Arab star Yara in solidarity with Syrian children

Yara
Updated 08 April 2017

Arab star Yara in solidarity with Syrian children

JEDDAH: Many influential figures from the world of Arab entertainment such as Lebanese superstar Elissa are calling for an end to the war in Syria, which is in its seventh year.
After last week’s suspected chemical attack that killed 20 children, users are expressing on Twitter solidarity with the Syrian children, using the hashtag: #everychildismychild.
Pop singer Yara, who is an ambassador of Lebanese Red Cross, launched an appeal on her social media pages to save the children of the war-ravaged country.
The Lebanese star took to social media to share a photo of herself holding a placard that read: “Every child is my child” and on the palm of her hand was written: “Stop the war!”
Also participating in the #everychildismychild photo series were Italian footballer Francesco Totti and Turkish-German actress Meryem Uzerli, both holding placards with similar messages.
Yara wrote a prayer asking God to relieve the people of Syria from all misery and pain, as “the streets of Syria have been filled with the blood of martyrs.”
“You alone, O Allah, are able to end the suffering,” she wrote.
A suspected chemical attack killed at least 72 civilians, in opposition-held northwestern Syria on Tuesday, prompting global outrage and calls for international action. The attack also left dozens more gasping for air, convulsing, and foaming at the mouth.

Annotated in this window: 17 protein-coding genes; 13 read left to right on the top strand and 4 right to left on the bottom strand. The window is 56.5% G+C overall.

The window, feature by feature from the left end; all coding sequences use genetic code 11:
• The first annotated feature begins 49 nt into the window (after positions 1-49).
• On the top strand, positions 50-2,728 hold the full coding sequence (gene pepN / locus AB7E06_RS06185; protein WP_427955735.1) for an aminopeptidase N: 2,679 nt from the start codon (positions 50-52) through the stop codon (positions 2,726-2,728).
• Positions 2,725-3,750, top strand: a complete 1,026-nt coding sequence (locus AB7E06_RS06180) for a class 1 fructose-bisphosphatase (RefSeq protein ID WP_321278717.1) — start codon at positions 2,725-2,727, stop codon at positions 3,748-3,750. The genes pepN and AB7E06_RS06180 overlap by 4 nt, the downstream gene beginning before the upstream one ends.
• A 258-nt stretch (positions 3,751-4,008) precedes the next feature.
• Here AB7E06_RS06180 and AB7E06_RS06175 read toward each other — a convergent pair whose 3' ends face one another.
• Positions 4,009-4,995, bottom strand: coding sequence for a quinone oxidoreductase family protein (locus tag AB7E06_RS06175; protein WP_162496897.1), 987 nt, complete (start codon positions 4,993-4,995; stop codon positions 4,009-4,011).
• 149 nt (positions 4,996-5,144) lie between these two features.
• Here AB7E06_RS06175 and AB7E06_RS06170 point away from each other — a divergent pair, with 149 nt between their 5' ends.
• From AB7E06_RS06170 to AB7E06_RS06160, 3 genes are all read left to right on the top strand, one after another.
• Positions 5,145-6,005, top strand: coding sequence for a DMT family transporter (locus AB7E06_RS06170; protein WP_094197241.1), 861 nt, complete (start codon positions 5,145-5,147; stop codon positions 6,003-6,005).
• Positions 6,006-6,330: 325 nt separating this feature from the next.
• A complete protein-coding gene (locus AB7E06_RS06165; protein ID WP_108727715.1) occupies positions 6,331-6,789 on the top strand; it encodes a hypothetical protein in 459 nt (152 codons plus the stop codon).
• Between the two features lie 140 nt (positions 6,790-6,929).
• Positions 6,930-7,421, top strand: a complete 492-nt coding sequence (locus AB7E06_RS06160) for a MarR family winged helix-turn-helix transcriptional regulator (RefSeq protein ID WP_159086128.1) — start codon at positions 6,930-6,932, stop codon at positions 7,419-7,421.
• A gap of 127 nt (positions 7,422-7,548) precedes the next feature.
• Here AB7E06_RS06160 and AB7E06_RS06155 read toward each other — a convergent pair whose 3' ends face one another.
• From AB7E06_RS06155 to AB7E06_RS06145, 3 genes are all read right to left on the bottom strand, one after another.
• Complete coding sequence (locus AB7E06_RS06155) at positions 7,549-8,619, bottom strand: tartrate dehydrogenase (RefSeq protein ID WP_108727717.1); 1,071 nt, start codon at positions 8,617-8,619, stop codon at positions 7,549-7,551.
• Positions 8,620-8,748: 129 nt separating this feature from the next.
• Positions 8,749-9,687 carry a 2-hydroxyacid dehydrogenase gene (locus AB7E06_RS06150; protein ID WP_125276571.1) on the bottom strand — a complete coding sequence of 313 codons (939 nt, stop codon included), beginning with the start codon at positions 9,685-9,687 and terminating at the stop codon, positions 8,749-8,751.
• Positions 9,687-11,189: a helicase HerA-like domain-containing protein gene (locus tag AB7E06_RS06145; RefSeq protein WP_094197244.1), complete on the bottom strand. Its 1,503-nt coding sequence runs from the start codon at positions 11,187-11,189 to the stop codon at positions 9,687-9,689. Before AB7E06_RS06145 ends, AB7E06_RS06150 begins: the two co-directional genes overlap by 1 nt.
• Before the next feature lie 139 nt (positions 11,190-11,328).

Florida offers drive-through Botox to quarantined residents

Updated 04 June 2020

Florida offers drive-through Botox to quarantined residents

  • US state allowed a partial relaxing of restrictions imposed to slow the coronavirus pandemic
  • Elective medical procedures resume, including Botox injections and cosmetic surgery

MIAMI: Quarantined Florida residents worried about their laughter lines and crows’ feet need frown no longer — Botox is back, and it’s being offered at a drive-through.
On May 4, the US state allowed a partial relaxing of restrictions imposed to slow the coronavirus pandemic. That means certain elective medical procedures could resume, including Botox injections and cosmetic surgery.
Michael Salzhauer, a plastic surgeon known as ‘Dr. Miami’ who has also starred in a reality television show, has been conducting drive-through Botox injections in the garage of his building in the posh Miami neighborhood of Bal Harbor.
Salzhauer said the idea struck him as he was sitting in his car waiting for a blood test for COVID-19 antibodies.
“The areas that we inject Botox are the upper face, exactly the parts of the face that aren’t covered by the mask so it’s really ideal,” Salzhauer said, while wearing a mask, face shield and surgical gown as he waited for his next drive-up patient.
Patients sign up online, paying an average of $600 each for a stippling of shots across their foreheads.
Arman Ohevshalom, 36, was enthusiastic as he waited in line with his wife in their car, although it was their first time receiving the injections.
“It’s very creative, and after seeing how they’re running it I feel just as comfortable as I would in the office,” he said.
Florida’s tattoo artists, however, are frustrated. Shuttered since March, they asking why they cannot open, too.
Botox injections are “kind of like tattooing, he’s injecting stuff into the skin,” said tattoo shop owner Chico Cortez. Florida is home to about 10,000 working tattoo artists, according to the Florida Professional Tattoo Artist Guild.
An emailed statement from a Miami-Dade County spokesperson said Mayor Carlos Gimenez has yet to set a date for reopening tattoo shops. “He is working with industry members and the medical experts to come up with the best way to reopen safely,” it said.